Nations debate knowledge as property vs right
- Rich and poor nations argue on rights to own and use knowledge
- The rich say IP rights drive innovation, the poor that they hinder essential development
- Others say a middle ground exists in legal frameworks
The disagreement came during a side event held as part of the UN Economic and Social Council's (ECOSOC) High Level Segment, in Geneva last week (1-4 July_. It revolved around the legitimacy of intellectual property (IP) rights for scientific knowledge, and whether such laws help or hinder development, says Irene Khan, director-general of the International Development Law Organization, who chaired the meeting.
At the event — attended by ambassadors, government ministers and policymakers — rich nations generally framed scientific knowledge as a product that can be privately owned and thus protected by strong IP laws, says Khan.
Counterparts from developing countries regard access to science and technology as an entitlement, not a privilege.
“Focusing on defining the problem rather than defining differences between countries is how we will find solutions.”
If there is knowledge or technology that can help issues such as food insecurity, water management, and climate change, they believe it must be made available, says Khan.
"They feel that access to scientific knowledge is a prerequisite for development, and [that] without access it won't be possible to move rapidly [towards development]."
Mexico's ambassador to the UN in Geneva, Juan José Gómez Camacho, recognised this as a common North-South "ideological divide"over whether intellectual property rights drive or inhibit scientific innovation and development.
But the polarised debate is unhelpful, he says, adding that a middle road can provide what both sides want.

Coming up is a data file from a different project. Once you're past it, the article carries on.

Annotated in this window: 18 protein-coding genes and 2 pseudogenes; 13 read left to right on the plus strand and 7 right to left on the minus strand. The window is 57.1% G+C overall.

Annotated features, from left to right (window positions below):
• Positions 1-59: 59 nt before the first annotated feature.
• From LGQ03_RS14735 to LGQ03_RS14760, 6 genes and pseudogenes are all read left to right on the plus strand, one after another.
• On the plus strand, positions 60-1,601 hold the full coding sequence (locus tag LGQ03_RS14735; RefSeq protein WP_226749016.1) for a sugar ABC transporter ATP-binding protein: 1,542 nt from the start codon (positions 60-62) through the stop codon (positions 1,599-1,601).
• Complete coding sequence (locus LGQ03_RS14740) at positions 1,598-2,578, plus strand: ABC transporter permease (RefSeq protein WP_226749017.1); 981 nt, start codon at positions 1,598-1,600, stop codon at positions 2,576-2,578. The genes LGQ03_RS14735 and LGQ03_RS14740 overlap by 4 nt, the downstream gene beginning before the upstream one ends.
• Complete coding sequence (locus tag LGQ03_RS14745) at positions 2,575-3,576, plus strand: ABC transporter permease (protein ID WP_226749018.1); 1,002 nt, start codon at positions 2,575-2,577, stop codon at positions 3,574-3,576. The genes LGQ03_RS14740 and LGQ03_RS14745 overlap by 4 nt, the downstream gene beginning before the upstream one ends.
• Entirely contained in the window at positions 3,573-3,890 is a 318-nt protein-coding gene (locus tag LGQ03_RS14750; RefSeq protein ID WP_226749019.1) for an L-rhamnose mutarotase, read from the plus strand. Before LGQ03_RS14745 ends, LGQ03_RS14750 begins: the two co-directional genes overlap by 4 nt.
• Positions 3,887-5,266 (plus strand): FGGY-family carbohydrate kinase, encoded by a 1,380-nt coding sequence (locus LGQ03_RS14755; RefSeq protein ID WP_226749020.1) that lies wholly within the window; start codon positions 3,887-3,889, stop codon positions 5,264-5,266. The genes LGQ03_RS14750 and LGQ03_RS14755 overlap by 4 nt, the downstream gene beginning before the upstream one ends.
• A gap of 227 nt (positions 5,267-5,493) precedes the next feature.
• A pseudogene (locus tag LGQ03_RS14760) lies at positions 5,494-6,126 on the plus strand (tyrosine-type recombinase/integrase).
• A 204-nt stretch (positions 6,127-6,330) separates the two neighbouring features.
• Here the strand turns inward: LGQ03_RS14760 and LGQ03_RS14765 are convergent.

International IP laws, he explains, while protecting profits that generate investment and innovation, can also make exceptions that benefit poorer nations.
An agreement reached at a recent World Intellectual Property Organization diplomatic conference in Marrakesh could be exploited, says Camacho. It allows developing nations — particularly least developed countries — to circumvent copyright laws to provide educational resources for the visually impaired. Efforts need to focus on using this legal framework to provide similar access to scientific knowledge, he adds.
This necessity for exceptions in intellectual property laws was repeated in the main High Level Segment meeting by Gyan Chandra Acharya, the under-secretary-general for the Office of the High Representative for the Least Developed Countries, Landlocked Developing Countries and Small Island Developing States.According to Khan, developing nations lack the legal capacity to access scientific knowledge through existing frameworks.
They must strengthen their legal institutions and human capacity to better negotiate important agreements, such as ownership of indigenous knowledge in biodiversity conventions, or licensing that facilitates technology transfer, she says.
However, Dirk Dijkerman, a special advisor for the Organisation for Economic Co-operation and Development's Development Strategy, believes there is general consensus that the situation is much more complicated than a North-South split.
He says that despite inevitable disagreements on the exact path to take, there is widespread agreement that any system promoting access to science needs to strike a balance between protection and wide dispersal.
"Focusing on defining the problem rather than defining differences between countries is how we will find solutions," he tells SciDev.Net.